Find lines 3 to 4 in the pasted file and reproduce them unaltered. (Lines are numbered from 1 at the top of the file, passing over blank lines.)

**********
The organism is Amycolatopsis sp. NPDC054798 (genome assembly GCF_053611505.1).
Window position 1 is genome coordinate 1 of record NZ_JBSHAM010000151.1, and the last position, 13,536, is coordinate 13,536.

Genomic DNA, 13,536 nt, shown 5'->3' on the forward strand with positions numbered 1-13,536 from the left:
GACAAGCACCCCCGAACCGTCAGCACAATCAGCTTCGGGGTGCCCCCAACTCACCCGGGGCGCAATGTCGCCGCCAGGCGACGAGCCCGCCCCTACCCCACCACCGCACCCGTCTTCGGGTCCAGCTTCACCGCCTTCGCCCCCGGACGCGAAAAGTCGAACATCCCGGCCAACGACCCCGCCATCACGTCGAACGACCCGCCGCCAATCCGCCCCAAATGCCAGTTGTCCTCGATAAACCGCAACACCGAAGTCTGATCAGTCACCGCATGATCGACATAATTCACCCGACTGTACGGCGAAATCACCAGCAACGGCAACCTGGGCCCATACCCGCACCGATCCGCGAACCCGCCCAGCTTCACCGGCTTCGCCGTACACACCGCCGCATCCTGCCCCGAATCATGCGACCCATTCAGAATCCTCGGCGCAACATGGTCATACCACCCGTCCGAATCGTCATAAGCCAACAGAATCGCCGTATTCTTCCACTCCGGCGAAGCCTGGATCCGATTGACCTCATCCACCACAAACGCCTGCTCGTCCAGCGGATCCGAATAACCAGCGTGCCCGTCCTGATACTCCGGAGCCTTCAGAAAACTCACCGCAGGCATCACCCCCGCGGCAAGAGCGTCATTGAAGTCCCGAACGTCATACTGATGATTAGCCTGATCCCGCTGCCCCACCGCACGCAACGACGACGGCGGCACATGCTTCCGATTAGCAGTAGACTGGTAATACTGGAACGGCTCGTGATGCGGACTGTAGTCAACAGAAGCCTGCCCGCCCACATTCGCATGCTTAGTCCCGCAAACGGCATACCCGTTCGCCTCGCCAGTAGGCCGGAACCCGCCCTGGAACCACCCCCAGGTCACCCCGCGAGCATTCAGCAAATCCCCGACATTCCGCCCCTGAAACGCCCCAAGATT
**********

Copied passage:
Genomic DNA, 13,536 nt, shown 5'->3' on the forward strand with positions numbered 1-13,536 from the left:
GACAAGCACCCCCGAACCGTCAGCACAATCAGCTTCGGGGTGCCCCCAACTCACCCGGGGCGCAATGTCGCCGCCAGGCGACGAGCCCGCCCCTACCCCACCACCGCACCCGTCTTCGGGTCCAGCTTCACCGCCTTCGCCCCCGGACGCGAAAAGTCGAACATCCCGGCCAACGACCCCGCCATCACGTCGAACGACCCGCCGCCAATCCGCCCCAAATGCCAGTTGTCCTCGATAAACCGCAACACCGAAGTCTGATCAGTCACCGCATGATCGACATAATTCACCCGACTGTACGGCGAAATCACCAGCAACGGCAACCTGGGCCCATACCCGCACCGATCCGCGAACCCGCCCAGCTTCACCGGCTTCGCCGTACACACCGCCGCATCCTGCCCCGAATCATGCGACCCATTCAGAATCCTCGGCGCAACATGGTCATACCACCCGTCCGAATCGTCATAAGCCAACAGAATCGCCGTATTCTTCCACTCCGGCGAAGCCTGGATCCGATTGACCTCATCCACCACAAACGCCTGCTCGTCCAGCGGATCCGAATAACCAGCGTGCCCGTCCTGATACTCCGGAGCCTTCAGAAAACTCACCGCAGGCATCACCCCCGCGGCAAGAGCGTCATTGAAGTCCCGAACGTCATACTGATGATTAGCCTGATCCCGCTGCCCCACCGCACGCAACGACGACGGCGGCACATGCTTCCGATTAGCAGTAGACTGGTAATACTGGAACGGCTCGTGATGCGGACTGTAGTCAACAGAAGCCTGCCCGCCCACATTCGCATGCTTAGTCCCGCAAACGGCATACCCGTTCGCCTCGCCAGTAGGCCGGAACCCGCCCTGGAACCACCCCCAGGTCACCCCGCGAGCATTCAGCAAATCCCCGACATTCCGCCCCTGAAACGCCCCAAGATT